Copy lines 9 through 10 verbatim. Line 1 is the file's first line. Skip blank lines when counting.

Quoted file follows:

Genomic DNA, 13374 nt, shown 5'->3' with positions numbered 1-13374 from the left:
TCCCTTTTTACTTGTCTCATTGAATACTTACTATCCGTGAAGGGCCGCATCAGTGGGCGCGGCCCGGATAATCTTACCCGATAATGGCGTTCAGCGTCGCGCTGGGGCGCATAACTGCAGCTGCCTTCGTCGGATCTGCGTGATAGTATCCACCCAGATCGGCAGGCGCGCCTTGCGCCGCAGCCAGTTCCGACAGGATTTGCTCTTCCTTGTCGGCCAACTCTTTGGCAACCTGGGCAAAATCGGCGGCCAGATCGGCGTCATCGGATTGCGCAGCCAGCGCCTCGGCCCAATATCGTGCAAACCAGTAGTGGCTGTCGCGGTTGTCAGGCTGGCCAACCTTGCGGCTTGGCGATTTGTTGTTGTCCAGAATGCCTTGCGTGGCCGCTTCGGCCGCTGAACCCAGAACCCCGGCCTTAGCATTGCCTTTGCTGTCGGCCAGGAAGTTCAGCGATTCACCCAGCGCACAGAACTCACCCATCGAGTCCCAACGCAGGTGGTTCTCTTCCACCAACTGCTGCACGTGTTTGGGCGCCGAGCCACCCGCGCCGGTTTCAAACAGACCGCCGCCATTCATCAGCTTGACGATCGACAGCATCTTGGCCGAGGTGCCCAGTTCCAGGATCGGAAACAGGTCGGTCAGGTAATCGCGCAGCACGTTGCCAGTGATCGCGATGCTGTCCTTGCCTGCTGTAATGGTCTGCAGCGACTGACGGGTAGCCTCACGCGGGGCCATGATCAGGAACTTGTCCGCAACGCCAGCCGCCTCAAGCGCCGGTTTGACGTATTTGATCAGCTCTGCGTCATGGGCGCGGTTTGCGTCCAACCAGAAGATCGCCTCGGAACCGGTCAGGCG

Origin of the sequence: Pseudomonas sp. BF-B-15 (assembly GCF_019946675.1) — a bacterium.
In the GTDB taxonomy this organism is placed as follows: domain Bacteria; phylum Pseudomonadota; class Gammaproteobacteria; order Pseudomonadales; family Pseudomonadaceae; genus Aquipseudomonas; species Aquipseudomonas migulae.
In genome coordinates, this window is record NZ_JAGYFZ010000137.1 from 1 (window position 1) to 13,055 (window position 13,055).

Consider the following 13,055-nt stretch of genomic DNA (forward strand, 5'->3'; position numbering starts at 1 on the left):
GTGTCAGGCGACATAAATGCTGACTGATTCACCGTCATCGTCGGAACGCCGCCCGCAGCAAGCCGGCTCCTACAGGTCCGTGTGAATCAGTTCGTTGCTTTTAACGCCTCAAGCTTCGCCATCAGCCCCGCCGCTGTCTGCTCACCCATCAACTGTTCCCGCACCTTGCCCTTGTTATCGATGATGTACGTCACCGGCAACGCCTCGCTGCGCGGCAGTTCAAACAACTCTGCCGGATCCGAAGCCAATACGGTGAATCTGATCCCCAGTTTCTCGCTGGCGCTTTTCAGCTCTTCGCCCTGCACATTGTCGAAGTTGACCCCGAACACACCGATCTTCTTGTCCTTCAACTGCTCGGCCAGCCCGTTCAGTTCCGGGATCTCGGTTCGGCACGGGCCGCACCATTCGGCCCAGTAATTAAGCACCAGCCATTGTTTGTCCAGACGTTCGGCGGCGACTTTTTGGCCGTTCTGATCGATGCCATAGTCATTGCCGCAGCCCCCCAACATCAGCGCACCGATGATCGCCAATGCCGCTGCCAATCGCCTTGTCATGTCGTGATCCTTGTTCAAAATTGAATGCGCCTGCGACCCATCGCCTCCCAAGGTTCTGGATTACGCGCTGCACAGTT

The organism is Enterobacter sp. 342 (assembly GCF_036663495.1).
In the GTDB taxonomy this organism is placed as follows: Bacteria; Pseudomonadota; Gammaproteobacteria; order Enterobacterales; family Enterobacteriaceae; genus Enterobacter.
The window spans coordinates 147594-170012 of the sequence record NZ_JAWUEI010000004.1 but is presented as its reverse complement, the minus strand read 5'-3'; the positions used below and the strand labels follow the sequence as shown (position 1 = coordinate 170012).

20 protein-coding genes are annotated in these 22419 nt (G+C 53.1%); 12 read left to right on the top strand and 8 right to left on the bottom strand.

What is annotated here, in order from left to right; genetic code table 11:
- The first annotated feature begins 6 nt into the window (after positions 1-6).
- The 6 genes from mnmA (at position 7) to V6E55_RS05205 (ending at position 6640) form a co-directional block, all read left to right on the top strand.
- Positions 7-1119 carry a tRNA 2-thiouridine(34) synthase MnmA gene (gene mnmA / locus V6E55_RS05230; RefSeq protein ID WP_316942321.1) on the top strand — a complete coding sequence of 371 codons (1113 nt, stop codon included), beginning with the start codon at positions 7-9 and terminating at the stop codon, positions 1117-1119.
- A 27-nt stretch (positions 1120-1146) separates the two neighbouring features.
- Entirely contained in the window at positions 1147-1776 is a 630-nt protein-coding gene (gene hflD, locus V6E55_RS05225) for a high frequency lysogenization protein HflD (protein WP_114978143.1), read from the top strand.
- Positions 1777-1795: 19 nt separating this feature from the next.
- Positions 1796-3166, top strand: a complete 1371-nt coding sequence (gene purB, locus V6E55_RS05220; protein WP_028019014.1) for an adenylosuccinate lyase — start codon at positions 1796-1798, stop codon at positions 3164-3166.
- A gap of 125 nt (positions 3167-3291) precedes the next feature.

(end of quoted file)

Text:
In the GTDB taxonomy this organism is placed as follows: Bacteria; Pseudomonadota; Gammaproteobacteria; order Enterobacterales; family Enterobacteriaceae; genus Enterobacter.
The window spans coordinates 147594-170012 of the sequence record NZ_JAWUEI010000004.1 but is presented as its reverse complement, the minus strand read 5'-3'; the positions used below and the strand labels follow the sequence as shown (position 1 = coordinate 170012).